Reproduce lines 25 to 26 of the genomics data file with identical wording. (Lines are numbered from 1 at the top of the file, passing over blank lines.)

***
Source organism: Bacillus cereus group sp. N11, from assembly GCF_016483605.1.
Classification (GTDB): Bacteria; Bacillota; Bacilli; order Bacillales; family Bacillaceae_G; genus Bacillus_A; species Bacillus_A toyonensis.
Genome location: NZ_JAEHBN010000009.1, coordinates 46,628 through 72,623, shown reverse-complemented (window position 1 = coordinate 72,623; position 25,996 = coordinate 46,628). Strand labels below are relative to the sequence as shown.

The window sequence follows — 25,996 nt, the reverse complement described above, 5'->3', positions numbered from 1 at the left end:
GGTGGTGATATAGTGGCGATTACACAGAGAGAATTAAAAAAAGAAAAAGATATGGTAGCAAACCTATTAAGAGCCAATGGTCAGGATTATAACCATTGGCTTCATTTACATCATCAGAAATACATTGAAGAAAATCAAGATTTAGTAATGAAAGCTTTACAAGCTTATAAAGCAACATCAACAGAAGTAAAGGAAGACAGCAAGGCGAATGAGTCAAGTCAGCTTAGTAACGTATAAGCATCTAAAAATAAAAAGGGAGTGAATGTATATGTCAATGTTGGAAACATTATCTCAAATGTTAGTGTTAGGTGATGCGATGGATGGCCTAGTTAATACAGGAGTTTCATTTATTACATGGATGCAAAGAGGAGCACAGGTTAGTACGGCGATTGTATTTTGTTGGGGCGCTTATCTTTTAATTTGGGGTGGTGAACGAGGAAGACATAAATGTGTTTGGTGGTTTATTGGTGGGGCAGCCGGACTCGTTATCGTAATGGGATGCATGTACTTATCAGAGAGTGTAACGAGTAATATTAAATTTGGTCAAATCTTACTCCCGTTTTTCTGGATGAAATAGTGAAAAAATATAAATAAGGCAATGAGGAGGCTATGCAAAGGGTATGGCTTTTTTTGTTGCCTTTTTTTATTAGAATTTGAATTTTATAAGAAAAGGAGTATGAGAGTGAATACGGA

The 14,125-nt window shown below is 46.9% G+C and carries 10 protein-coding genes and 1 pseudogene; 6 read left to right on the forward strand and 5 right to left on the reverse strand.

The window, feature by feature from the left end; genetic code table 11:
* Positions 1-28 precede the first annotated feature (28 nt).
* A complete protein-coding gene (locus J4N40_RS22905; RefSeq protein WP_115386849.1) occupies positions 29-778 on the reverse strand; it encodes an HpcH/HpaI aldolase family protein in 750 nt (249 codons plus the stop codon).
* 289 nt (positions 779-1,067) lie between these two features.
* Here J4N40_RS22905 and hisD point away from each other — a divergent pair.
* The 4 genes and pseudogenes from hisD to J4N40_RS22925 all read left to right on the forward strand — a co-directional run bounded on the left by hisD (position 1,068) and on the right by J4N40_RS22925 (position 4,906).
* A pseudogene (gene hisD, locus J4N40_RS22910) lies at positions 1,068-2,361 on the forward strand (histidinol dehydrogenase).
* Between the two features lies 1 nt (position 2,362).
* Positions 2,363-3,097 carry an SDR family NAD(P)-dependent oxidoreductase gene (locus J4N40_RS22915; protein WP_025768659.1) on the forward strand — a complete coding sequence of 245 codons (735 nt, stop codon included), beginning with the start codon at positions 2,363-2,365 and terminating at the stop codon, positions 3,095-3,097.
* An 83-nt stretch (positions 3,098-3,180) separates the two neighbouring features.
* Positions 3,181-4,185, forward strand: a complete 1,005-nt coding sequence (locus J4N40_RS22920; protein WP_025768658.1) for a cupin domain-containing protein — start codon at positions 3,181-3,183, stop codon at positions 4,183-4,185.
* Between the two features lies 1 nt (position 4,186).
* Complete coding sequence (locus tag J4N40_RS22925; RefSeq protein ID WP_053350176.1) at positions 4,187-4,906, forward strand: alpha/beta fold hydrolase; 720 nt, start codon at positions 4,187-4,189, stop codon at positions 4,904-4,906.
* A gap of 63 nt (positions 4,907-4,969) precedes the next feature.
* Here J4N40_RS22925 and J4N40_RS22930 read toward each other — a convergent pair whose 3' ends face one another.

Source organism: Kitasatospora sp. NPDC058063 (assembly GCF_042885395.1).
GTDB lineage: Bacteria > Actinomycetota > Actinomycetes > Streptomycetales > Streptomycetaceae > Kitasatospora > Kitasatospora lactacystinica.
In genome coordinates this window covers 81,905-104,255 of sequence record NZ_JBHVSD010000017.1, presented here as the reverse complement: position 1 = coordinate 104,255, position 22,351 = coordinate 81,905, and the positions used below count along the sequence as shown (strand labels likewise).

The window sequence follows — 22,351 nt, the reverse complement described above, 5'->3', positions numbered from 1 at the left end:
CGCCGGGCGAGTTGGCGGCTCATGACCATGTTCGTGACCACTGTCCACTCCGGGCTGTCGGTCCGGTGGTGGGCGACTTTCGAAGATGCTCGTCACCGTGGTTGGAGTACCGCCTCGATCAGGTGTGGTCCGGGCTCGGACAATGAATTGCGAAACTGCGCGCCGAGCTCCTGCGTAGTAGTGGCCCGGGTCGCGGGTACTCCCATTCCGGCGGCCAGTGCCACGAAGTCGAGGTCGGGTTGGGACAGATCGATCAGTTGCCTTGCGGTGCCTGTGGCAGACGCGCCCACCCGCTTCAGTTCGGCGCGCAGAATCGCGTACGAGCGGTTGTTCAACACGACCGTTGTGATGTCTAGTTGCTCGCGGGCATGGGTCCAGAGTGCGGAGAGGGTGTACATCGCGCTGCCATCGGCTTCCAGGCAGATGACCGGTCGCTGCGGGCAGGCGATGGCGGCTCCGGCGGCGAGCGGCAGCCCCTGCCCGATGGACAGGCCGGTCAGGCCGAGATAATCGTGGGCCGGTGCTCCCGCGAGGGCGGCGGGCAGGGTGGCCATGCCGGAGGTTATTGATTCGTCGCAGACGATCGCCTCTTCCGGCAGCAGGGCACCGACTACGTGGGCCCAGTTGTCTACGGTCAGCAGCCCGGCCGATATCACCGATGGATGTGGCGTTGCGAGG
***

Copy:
The window sequence follows — 22,351 nt, the reverse complement described above, 5'->3', positions numbered from 1 at the left end:
CGCCGGGCGAGTTGGCGGCTCATGACCATGTTCGTGACCACTGTCCACTCCGGGCTGTCGGTCCGGTGGTGGGCGACTTTCGAAGATGCTCGTCACCGTGGTTGGAGTACCGCCTCGATCAGGTGTGGTCCGGGCTCGGACAATGAATTGCGAAACTGCGCGCCGAGCTCCTGCGTAGTAGTGGCCCGGGTCGCGGGTACTCCCATTCCGGCGGCCAGTGCCACGAAGTCGAGGTCGGGTTGGGACAGATCGATCAGTTGCCTTGCGGTGCCTGTGGCAGACGCGCCCACCCGCTTCAGTTCGGCGCGCAGAATCGCGTACGAGCGGTTGTTCAACACGACCGTTGTGATGTCTAGTTGCTCGCGGGCATGGGTCCAGAGTGCGGAGAGGGTGTACATCGCGCTGCCATCGGCTTCCAGGCAGATGACCGGTCGCTGCGGGCAGGCGATGGCGGCTCCGGCGGCGAGCGGCAGCCCCTGCCCGATGGACAGGCCGGTCAGGCCGAGATAATCGTGGGCCGGTGCTCCCGCGAGGGCGGCGGGCAGGGTGGCCATGCCGGAGGTTATTGATTCGTCGCAGACGATCGCCTCTTCCGGCAGCAGGGCACCGACTACGTGGGCCCAGTTGTCTACGGTCAGCAGCCCGGCCGATATCACCGATGGATGTGGCGTTGCGAGG